But it’s also likely a statement about their foreign roots, Wong said.
“The fact these two were Canadian citizens is a very, very strong signal,” she said. “A lot of these things are happening in a symbolic manner … And now they are in danger, really.”
The relationship between Canada and China continued to strain when Chinese Ambassador Cong Peiwu warned Ottawa on Oct. 15 against granting asylum to Hong Kong residents fleeing the city due to the national security law imposed by Beijing, saying it would amount to “interference in China’s domestic affairs and certainly it will embolden those violent criminals.”
Besides that, two Canadian citizens, Michael Kovrig and Michael Spavor, arbitrarily arrested for charges of espionage by Beijing, are still being held in prison to this day.
‘We Lost Our Check-and-Balance Power’
The disqualification of the four lawmakers prompted the remaining 15 pro-democracy lawyers in the opposition camp to resign en masse on Thursday.
Wu Chi-wai, chairman of the local Democratic Party, who handed in his resignation, said the CCP and Hong Kong authorities were trying to take away the separation of powers in Hong Kong, since the ousting of the four bypassed the courts.
“We lost our check-and-balance power, and all the constitutional power in Hong Kong rests in the chief executive’s hands,” Wu said.
Claudia Mo, a pro-democracy lawmaker who also handed in her resignation, said: “We are quitting the legislature only at this juncture. We’re not quitting Hong Kong’s democracy fight.”
The mass departure will leave Hong Kong’s legislature with just 43 legislators, 41 of whom belong to the pro-Beijing bloc.
In a press conference on Nov. 11, Lam denied the prospect that the LegCo would become a rubber-stamp legislature.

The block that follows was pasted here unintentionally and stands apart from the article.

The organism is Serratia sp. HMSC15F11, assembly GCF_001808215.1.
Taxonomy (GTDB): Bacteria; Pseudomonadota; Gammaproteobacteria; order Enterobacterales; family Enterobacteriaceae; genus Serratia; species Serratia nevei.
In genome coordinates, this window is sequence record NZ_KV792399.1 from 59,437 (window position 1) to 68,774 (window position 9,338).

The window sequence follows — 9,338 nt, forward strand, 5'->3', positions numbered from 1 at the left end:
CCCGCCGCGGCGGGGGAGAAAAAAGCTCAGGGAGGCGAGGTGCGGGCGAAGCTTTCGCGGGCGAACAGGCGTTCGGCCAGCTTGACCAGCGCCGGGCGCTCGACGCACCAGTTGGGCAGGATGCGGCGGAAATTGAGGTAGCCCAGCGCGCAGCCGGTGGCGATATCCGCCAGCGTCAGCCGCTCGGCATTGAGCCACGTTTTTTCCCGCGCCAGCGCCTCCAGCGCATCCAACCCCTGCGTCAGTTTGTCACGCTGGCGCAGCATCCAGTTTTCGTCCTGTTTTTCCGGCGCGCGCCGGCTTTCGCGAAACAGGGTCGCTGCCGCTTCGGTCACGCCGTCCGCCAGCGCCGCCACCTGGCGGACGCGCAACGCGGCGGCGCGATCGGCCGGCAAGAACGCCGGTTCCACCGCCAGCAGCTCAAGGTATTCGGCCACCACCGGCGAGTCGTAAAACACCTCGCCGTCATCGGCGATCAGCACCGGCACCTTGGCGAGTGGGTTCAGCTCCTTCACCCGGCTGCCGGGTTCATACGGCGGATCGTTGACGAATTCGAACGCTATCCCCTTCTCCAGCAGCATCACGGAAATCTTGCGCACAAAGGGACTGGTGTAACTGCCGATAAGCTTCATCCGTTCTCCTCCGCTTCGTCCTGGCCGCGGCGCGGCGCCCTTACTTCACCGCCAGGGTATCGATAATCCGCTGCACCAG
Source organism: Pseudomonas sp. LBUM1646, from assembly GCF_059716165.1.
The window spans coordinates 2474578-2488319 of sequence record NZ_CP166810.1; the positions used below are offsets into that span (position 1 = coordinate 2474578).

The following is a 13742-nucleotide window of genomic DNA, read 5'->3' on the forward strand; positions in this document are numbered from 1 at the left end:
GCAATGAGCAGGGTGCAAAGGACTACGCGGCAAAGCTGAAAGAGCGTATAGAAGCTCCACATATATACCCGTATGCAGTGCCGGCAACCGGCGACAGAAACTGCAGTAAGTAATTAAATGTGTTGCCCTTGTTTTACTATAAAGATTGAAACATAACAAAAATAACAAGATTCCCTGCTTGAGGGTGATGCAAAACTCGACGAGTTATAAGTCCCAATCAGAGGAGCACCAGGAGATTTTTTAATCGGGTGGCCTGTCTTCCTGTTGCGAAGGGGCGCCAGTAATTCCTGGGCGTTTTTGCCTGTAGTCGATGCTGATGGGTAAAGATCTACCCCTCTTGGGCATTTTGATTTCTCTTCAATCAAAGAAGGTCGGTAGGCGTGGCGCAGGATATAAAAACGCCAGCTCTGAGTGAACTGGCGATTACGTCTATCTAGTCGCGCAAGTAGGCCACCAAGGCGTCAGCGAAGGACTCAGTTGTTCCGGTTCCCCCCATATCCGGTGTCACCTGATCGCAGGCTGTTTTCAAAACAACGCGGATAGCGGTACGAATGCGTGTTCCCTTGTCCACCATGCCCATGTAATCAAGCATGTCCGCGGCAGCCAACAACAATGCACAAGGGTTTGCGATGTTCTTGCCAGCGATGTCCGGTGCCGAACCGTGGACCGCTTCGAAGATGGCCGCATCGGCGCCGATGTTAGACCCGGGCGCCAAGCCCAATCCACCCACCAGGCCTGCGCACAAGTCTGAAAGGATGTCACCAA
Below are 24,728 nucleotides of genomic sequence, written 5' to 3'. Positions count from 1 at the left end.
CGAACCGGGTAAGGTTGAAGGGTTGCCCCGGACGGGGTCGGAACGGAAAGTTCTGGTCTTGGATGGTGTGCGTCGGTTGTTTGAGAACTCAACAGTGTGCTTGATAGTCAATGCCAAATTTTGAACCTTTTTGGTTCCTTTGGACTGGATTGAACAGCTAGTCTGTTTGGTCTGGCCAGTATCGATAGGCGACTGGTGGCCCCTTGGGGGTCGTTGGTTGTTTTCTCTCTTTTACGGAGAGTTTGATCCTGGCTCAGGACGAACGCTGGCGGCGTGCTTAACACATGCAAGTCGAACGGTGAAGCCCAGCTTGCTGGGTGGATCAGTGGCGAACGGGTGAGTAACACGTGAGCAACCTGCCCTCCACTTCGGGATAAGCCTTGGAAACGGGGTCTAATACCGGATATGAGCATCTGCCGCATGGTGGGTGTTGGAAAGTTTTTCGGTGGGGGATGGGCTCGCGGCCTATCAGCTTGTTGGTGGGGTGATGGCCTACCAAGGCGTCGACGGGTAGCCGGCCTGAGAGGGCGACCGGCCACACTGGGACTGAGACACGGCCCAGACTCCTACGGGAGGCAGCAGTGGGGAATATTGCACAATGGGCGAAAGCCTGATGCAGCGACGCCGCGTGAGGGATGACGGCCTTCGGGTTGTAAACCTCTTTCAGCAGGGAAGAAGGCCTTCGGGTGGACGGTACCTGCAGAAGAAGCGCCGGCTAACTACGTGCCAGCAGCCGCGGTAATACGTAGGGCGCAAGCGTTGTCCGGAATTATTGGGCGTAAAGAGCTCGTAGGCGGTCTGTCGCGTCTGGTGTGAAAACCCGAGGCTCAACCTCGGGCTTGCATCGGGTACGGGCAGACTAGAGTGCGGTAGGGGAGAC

Lam said “there is nothing to be shameful” about having no opposition lawmakers in LegCo, and she would be “more excited when bills are passed more efficiently.”
‘A New Hope Will Emerge’
Despite the expulsion from LegCo, Kwok Ka-Ki remains hopeful that things will eventually turn around.
“History will hold those in power to account, for as long as we hold our core values dear, a new hope will emerge,” he wrote on Twitter.
It has been an honour to have served the people of #HongKong in LegCo, I would like to thank my family for their unwavering support and my team for their hard work.
History will hold those in power to account, for as long as we hold our core values dear, a new hope will emerge
— Kwok Ka Ki 郭家麒 (@DrKwokKaKi) November 11, 2020
Dennis Kwok said, “in terms of legality and constitutionality, obviously, from our point of view, this is clearly in breach of the Basic Law and our rights to participate in public affairs, and a failure to observe due process.”
Yueng wrote on Twitter that he has “faith the talented & courageous youth will help build our city for better.”
“I love HK, this is a firm conviction that I will not yield to any new challenges now and ahead,” Yeung added.
With files from The Canadian Press.